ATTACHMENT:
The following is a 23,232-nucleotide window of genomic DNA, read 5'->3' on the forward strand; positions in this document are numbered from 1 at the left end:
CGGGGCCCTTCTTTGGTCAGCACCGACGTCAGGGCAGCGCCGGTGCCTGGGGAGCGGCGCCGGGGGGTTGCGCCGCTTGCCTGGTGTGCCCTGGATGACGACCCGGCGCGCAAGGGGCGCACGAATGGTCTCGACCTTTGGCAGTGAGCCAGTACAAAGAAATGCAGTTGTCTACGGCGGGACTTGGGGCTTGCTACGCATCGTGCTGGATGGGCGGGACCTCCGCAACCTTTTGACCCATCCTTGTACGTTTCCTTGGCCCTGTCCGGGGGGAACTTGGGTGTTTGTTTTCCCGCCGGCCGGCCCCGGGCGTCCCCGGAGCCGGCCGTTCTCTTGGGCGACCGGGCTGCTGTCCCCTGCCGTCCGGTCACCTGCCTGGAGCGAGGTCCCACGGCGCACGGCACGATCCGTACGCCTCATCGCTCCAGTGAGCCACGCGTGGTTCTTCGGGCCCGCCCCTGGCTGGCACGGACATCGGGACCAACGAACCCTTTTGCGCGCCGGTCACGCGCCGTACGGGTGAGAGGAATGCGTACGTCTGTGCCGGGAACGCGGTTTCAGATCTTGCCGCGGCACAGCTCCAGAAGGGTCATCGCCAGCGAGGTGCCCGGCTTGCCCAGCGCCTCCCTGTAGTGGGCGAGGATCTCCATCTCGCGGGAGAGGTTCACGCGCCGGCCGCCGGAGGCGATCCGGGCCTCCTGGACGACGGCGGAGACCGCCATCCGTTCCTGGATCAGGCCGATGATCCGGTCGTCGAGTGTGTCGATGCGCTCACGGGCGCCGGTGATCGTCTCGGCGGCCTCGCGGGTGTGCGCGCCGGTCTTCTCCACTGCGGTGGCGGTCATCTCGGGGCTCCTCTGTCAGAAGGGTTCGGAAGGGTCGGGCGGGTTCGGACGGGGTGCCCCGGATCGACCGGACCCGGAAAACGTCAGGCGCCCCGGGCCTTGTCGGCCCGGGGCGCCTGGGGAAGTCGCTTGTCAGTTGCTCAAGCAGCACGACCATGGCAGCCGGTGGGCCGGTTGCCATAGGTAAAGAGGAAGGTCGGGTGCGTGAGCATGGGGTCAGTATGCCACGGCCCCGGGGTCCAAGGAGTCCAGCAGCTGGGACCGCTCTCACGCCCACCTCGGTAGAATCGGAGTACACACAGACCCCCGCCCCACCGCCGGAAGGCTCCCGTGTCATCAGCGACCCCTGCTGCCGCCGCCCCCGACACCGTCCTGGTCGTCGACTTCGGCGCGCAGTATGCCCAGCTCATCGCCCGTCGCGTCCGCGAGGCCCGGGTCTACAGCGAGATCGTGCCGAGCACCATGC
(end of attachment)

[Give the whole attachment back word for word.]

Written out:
The following is a 23,232-nucleotide window of genomic DNA, read 5'->3' on the forward strand; positions in this document are numbered from 1 at the left end:
CGGGGCCCTTCTTTGGTCAGCACCGACGTCAGGGCAGCGCCGGTGCCTGGGGAGCGGCGCCGGGGGGTTGCGCCGCTTGCCTGGTGTGCCCTGGATGACGACCCGGCGCGCAAGGGGCGCACGAATGGTCTCGACCTTTGGCAGTGAGCCAGTACAAAGAAATGCAGTTGTCTACGGCGGGACTTGGGGCTTGCTACGCATCGTGCTGGATGGGCGGGACCTCCGCAACCTTTTGACCCATCCTTGTACGTTTCCTTGGCCCTGTCCGGGGGGAACTTGGGTGTTTGTTTTCCCGCCGGCCGGCCCCGGGCGTCCCCGGAGCCGGCCGTTCTCTTGGGCGACCGGGCTGCTGTCCCCTGCCGTCCGGTCACCTGCCTGGAGCGAGGTCCCACGGCGCACGGCACGATCCGTACGCCTCATCGCTCCAGTGAGCCACGCGTGGTTCTTCGGGCCCGCCCCTGGCTGGCACGGACATCGGGACCAACGAACCCTTTTGCGCGCCGGTCACGCGCCGTACGGGTGAGAGGAATGCGTACGTCTGTGCCGGGAACGCGGTTTCAGATCTTGCCGCGGCACAGCTCCAGAAGGGTCATCGCCAGCGAGGTGCCCGGCTTGCCCAGCGCCTCCCTGTAGTGGGCGAGGATCTCCATCTCGCGGGAGAGGTTCACGCGCCGGCCGCCGGAGGCGATCCGGGCCTCCTGGACGACGGCGGAGACCGCCATCCGTTCCTGGATCAGGCCGATGATCCGGTCGTCGAGTGTGTCGATGCGCTCACGGGCGCCGGTGATCGTCTCGGCGGCCTCGCGGGTGTGCGCGCCGGTCTTCTCCACTGCGGTGGCGGTCATCTCGGGGCTCCTCTGTCAGAAGGGTTCGGAAGGGTCGGGCGGGTTCGGACGGGGTGCCCCGGATCGACCGGACCCGGAAAACGTCAGGCGCCCCGGGCCTTGTCGGCCCGGGGCGCCTGGGGAAGTCGCTTGTCAGTTGCTCAAGCAGCACGACCATGGCAGCCGGTGGGCCGGTTGCCATAGGTAAAGAGGAAGGTCGGGTGCGTGAGCATGGGGTCAGTATGCCACGGCCCCGGGGTCCAAGGAGTCCAGCAGCTGGGACCGCTCTCACGCCCACCTCGGTAGAATCGGAGTACACACAGACCCCCGCCCCACCGCCGGAAGGCTCCCGTGTCATCAGCGACCCCTGCTGCCGCCGCCCCCGACACCGTCCTGGTCGTCGACTTCGGCGCGCAGTATGCCCAGCTCATCGCCCGTCGCGTCCGCGAGGCCCGGGTCTACAGCGAGATCGTGCCGAGCACCATGC